Walter Hauck

Walter Hauck (4 June 1918 – 6 November 2006)[1] was a German SS officer infamous for the atrocities committed under his command during the Second World War. Before the war, he worked in the German police.[2] By 1944, he had the rank of SS-Obersturmführer in the 12th SS Panzer Division Hitlerjugend and led the 2nd company of the 12th SS Reconnaissance Battalion. In April 1944, he was responsible for the Ascq massacre in which 86 civilians were shot and the population brutalized after a railway sabotage. In May 1945, accompanied by Hildegarde Mende, previously a guard in the Terezinstadt ghetto,[3][4] he was responsible for another massacre in Leskovice, Czechoslovakia leading to the death of 26 civilians, including a 14-year-old boy, and the destruction of 31 houses.[5]

Walter Hauck
Born(1918-06-04)4 June 1918
Died6 November 2006(2006-11-06) (aged 88)
Known forAscq massacre

In 1949, Hauck was judged in Lille, France for the Ascq massacre and was sentenced to death. After requests from some widows of the Ascq massacre, his sentence was converted to life imprisonment. In 1957, he was freed after a further penalty reduction and went to Germany, where he lived until his death in 2006.

In 1969 and 1977, Czechoslovakia asked Germany to extradite him for punishment for the second massacre, but these requests were rejected by the Stuttgart court.[6] In 2005, the Czech Republic again asked for his extradition.[7][6]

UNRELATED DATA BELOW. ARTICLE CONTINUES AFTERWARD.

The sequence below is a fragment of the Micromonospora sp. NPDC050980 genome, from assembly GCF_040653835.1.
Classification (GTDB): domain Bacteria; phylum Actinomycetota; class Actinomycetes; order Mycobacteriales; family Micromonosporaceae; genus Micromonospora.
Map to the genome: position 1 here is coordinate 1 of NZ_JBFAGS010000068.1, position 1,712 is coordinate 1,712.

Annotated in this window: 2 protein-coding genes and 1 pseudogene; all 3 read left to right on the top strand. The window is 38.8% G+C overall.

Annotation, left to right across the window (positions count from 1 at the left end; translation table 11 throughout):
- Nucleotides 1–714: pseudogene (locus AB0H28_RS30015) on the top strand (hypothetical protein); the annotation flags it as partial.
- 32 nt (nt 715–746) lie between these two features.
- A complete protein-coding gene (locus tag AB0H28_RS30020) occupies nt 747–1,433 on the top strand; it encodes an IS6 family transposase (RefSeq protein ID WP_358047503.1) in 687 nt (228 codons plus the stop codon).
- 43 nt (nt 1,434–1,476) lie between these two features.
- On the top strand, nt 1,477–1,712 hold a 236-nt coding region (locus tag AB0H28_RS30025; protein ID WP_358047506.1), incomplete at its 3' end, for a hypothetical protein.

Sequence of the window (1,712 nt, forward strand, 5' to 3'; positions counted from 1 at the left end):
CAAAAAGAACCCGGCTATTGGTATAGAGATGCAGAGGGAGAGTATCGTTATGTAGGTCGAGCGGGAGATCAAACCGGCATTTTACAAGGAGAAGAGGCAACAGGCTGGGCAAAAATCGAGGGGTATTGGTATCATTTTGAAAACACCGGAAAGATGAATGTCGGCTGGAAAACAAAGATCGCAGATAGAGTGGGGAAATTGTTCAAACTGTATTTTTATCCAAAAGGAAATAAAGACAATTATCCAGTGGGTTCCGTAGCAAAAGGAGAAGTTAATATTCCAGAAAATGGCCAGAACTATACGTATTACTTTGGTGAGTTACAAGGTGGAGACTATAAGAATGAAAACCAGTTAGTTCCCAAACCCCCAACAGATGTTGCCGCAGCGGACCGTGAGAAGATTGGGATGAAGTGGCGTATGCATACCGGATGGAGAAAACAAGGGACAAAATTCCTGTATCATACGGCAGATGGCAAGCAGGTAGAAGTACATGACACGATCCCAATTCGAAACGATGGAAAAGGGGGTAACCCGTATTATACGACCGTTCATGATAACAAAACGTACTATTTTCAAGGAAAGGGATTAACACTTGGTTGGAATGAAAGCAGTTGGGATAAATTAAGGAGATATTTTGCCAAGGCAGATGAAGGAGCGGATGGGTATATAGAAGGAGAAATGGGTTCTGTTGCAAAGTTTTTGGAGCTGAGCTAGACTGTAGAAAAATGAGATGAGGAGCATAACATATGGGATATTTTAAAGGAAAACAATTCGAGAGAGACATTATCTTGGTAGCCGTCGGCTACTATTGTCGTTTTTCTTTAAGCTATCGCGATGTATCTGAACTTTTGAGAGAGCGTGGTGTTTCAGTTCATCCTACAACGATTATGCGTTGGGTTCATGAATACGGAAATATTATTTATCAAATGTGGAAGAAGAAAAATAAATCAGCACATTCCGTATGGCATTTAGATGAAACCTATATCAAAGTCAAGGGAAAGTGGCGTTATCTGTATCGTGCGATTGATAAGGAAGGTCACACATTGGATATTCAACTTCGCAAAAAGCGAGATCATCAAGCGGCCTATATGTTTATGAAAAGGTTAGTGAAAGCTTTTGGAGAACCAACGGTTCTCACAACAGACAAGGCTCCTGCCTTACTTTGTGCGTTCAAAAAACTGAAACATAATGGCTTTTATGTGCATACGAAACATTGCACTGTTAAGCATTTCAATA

1. ^ Maud von Ossietzky in Die Weltbühne vol. 28, 1973.
  2. ^ (in French) Ascq avril 44 le massacre des Rameaux, documentary, 1969-03-29, Producer : Office national de radiodiffusion télévision française Lille, Film director : Bernard Claeys, journalist : Claude Laplaud, can be watched on
  3. ^ Crimes Hitlériens, Ascq, Le Vercors, Louis Jacob, collection Libération, Editions Mellottée (Paris), 1946.
  4. ^
  5. ^ Leskovická tragédie, 2007, Website of the KSM (Communist Youth Organization) (Google translate to English)
  6. ^ a b (in Czech) Češi našli další tři nacistické zločince,, Zpravy, Luděk Navara, 2005-10-03,, Google Translate to English
  7. ^ Czech police investigate "forgotten" atrocities by Nazis from final days of WW II,, 2005-11-03, Jan Velinger,